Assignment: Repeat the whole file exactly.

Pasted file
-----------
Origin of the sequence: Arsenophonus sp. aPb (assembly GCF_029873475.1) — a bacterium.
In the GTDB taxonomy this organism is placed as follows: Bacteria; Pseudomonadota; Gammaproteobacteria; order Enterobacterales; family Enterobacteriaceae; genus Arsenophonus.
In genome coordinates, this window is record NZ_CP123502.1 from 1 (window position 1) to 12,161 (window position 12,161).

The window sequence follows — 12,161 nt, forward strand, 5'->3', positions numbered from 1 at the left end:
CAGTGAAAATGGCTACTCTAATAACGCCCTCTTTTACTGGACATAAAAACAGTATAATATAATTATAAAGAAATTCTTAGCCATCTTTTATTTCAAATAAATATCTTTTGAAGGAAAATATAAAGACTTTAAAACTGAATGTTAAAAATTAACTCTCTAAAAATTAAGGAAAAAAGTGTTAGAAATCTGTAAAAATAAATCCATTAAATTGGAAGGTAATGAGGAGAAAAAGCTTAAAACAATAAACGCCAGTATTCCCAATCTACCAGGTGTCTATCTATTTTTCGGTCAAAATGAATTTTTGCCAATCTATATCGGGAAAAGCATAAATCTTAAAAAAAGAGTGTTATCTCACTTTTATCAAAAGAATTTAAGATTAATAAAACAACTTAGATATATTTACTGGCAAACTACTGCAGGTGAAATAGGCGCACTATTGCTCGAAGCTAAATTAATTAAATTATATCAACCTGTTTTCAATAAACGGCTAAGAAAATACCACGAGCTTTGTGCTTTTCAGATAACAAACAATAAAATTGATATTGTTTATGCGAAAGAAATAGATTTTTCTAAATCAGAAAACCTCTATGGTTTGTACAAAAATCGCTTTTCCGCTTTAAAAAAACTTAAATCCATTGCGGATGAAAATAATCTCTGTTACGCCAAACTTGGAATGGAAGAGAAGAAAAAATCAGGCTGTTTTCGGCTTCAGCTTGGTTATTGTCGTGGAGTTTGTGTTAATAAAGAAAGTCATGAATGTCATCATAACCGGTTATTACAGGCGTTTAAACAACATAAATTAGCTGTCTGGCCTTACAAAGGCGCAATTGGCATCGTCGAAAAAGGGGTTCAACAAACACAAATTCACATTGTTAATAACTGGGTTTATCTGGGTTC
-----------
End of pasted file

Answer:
Origin of the sequence: Arsenophonus sp. aPb (assembly GCF_029873475.1) — a bacterium.
In the GTDB taxonomy this organism is placed as follows: Bacteria; Pseudomonadota; Gammaproteobacteria; order Enterobacterales; family Enterobacteriaceae; genus Arsenophonus.
In genome coordinates, this window is record NZ_CP123502.1 from 1 (window position 1) to 12,161 (window position 12,161).

The window sequence follows — 12,161 nt, forward strand, 5'->3', positions numbered from 1 at the left end:
CAGTGAAAATGGCTACTCTAATAACGCCCTCTTTTACTGGACATAAAAACAGTATAATATAATTATAAAGAAATTCTTAGCCATCTTTTATTTCAAATAAATATCTTTTGAAGGAAAATATAAAGACTTTAAAACTGAATGTTAAAAATTAACTCTCTAAAAATTAAGGAAAAAAGTGTTAGAAATCTGTAAAAATAAATCCATTAAATTGGAAGGTAATGAGGAGAAAAAGCTTAAAACAATAAACGCCAGTATTCCCAATCTACCAGGTGTCTATCTATTTTTCGGTCAAAATGAATTTTTGCCAATCTATATCGGGAAAAGCATAAATCTTAAAAAAAGAGTGTTATCTCACTTTTATCAAAAGAATTTAAGATTAATAAAACAACTTAGATATATTTACTGGCAAACTACTGCAGGTGAAATAGGCGCACTATTGCTCGAAGCTAAATTAATTAAATTATATCAACCTGTTTTCAATAAACGGCTAAGAAAATACCACGAGCTTTGTGCTTTTCAGATAACAAACAATAAAATTGATATTGTTTATGCGAAAGAAATAGATTTTTCTAAATCAGAAAACCTCTATGGTTTGTACAAAAATCGCTTTTCCGCTTTAAAAAAACTTAAATCCATTGCGGATGAAAATAATCTCTGTTACGCCAAACTTGGAATGGAAGAGAAGAAAAAATCAGGCTGTTTTCGGCTTCAGCTTGGTTATTGTCGTGGAGTTTGTGTTAATAAAGAAAGTCATGAATGTCATCATAACCGGTTATTACAGGCGTTTAAACAACATAAATTAGCTGTCTGGCCTTACAAAGGCGCAATTGGCATCGTCGAAAAAGGGGTTCAACAAACACAAATTCACATTGTTAATAACTGGGTTTATCTGGGTTC